This photographic display explores Thamesmead, an estate built by the Greater London Council (GLC) on the southeast bank of the Thames. Initially hailed as a futuristic ‘town for the 21st century’, construction of Thamesmead began in 1968. Despite this early promise, it quickly gained a reputation for crime, no-go areas and poor transport links; an image reinforced and immortalised by its portrayal in Stanley Kubrick’s 1971 dystopian crime feature A Clockwork Orange. Today, Thamesmead is undergoing an extensive regeneration project by Britain’s oldest housing association Peabody, which promises new homes and improved community facilities.
Here, archival images of Thamesmeadby Tony Ray Jones selected from the RIBA’s Collections are shown alongside contemporary photographs of the estate’s residents by artist Nina Manandhar for a project commissioned by Peabody and NOW Gallery.
Amid celebrations of its 50th anniversary, this display revisit the original architectural ambitions and its current day occupation in anticipation of the next phase of Thamesmead, renewing its promise to yet again become a town for the 21st century.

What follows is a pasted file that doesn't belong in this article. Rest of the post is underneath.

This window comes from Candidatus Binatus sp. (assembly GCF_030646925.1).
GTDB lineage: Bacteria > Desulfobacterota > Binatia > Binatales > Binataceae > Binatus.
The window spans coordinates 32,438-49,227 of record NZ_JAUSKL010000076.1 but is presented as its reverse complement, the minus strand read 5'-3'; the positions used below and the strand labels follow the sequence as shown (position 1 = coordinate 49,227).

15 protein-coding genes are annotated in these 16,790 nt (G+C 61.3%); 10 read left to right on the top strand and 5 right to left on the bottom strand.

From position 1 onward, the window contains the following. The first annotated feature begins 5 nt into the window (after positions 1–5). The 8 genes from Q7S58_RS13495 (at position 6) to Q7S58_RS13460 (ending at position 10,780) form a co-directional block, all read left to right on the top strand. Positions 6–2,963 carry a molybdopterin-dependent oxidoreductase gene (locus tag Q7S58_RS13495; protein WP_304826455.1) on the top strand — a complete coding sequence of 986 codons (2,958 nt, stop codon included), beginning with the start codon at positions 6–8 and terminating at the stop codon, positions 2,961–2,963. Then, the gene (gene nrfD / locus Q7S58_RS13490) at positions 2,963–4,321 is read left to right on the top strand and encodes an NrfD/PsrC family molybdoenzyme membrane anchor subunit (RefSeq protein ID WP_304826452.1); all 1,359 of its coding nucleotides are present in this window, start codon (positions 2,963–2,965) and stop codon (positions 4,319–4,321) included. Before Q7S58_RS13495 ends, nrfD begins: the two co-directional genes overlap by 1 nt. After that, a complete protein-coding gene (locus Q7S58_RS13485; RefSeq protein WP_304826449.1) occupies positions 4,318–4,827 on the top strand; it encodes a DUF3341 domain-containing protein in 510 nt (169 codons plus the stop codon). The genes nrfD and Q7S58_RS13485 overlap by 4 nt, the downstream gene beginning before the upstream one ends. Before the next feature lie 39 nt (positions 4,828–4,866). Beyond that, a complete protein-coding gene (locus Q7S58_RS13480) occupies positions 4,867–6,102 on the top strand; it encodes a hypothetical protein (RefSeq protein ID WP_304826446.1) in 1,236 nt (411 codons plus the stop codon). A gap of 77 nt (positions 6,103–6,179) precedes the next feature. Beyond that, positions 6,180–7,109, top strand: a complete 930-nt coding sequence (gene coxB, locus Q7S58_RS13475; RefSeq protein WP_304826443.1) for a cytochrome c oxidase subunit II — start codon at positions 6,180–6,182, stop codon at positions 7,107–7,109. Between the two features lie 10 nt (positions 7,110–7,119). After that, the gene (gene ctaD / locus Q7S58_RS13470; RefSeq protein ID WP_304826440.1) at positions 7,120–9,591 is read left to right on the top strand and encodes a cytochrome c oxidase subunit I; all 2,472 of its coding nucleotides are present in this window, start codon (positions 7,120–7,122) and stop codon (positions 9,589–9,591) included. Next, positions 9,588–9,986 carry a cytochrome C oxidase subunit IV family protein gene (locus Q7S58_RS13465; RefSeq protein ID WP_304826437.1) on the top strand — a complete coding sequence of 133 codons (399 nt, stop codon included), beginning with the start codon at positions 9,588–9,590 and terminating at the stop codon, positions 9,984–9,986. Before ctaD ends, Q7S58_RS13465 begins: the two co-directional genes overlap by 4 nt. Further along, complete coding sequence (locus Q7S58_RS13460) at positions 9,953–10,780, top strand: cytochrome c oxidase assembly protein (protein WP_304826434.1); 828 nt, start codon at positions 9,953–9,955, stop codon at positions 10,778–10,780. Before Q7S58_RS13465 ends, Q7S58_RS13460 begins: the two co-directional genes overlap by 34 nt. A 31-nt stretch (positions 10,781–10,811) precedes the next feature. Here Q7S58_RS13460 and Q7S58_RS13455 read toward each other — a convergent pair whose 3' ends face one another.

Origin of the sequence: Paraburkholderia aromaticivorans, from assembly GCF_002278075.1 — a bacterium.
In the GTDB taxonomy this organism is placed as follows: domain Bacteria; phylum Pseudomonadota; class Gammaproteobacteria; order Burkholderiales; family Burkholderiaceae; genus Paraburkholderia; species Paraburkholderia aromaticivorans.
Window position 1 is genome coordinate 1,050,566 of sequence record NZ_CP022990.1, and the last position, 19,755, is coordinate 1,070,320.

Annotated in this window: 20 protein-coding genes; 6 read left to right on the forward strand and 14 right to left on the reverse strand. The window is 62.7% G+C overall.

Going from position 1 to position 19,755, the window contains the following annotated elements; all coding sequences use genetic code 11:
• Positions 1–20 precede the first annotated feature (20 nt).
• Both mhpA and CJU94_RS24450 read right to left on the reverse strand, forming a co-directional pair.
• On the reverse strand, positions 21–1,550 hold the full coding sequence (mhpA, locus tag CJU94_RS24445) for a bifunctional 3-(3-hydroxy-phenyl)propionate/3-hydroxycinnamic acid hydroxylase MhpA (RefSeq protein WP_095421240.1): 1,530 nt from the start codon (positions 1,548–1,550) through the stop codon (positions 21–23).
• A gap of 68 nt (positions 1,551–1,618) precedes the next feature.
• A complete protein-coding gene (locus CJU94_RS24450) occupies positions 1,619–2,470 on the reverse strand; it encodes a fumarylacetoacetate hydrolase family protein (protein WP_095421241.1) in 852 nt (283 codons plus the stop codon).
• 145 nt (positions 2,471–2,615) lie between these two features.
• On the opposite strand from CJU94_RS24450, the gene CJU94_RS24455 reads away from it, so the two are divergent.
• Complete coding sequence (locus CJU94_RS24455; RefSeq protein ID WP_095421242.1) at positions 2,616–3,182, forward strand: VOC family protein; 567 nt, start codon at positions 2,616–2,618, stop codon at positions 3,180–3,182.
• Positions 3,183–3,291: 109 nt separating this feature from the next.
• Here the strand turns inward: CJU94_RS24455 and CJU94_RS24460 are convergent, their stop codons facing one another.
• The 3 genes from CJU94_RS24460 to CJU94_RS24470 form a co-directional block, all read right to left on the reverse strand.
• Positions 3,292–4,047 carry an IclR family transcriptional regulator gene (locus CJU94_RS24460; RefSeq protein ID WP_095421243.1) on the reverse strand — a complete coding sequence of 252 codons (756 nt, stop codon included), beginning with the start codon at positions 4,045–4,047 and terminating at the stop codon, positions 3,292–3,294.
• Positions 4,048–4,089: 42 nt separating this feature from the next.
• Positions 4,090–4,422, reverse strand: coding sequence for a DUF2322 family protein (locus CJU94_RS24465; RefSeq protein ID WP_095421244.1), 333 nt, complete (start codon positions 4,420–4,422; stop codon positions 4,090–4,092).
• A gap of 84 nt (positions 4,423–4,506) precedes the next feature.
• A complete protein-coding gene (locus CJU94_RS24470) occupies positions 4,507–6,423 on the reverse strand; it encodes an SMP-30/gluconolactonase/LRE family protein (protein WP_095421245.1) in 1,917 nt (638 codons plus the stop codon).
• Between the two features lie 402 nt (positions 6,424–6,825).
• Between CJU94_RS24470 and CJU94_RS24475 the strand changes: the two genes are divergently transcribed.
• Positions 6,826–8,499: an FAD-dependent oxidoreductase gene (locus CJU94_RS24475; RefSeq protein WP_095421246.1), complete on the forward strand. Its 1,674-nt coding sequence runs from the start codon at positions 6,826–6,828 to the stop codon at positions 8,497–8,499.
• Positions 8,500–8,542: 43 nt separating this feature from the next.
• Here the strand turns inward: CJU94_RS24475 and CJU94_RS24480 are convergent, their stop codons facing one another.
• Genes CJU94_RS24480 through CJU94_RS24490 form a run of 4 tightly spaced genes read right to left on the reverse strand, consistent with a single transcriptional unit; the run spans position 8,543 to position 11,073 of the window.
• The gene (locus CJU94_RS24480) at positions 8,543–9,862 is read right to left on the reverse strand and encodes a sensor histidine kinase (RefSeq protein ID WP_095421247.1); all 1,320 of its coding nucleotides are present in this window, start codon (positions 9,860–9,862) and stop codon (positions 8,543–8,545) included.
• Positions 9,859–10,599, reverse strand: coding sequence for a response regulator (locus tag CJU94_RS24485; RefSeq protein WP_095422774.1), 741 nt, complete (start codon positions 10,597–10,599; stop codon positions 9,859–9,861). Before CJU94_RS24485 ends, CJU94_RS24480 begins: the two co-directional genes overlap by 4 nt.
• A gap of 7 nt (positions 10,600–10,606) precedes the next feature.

Artist Nina Manandhar on Thamesmead
Thamesmead Estate is famous in the public imagination for its use as a location for both Clockwork Orange and Misfits, but what about it’s place in the imagination of its residents? What began as portrait commission to document the residents of Thamesmead ahead of the large scale regeneration has become a wider photographic exploration into everyday expressions of cultural activity which already exist, with a focus on how creativity is manifested through elements of personalisation. Since 2017 I have been working closely with the residents to explore how they re-imagine the landscape, and create their own spaces, behind the Brutalist facade. From the boots of Anthony Okin, the 90 year old ‘Thamesmead Cowboy’, the Bharatnatyam performances of young dancers Neha and Ruhi, to the wheels of Dave Dashwood’s 8 classic cars, to the Sunday attire of the local Fathers House Community Choir, to the customised Tudor frontages – all reflect individuals attempts to make their mark on the landscape. With additional styling by Siobhan Lyons.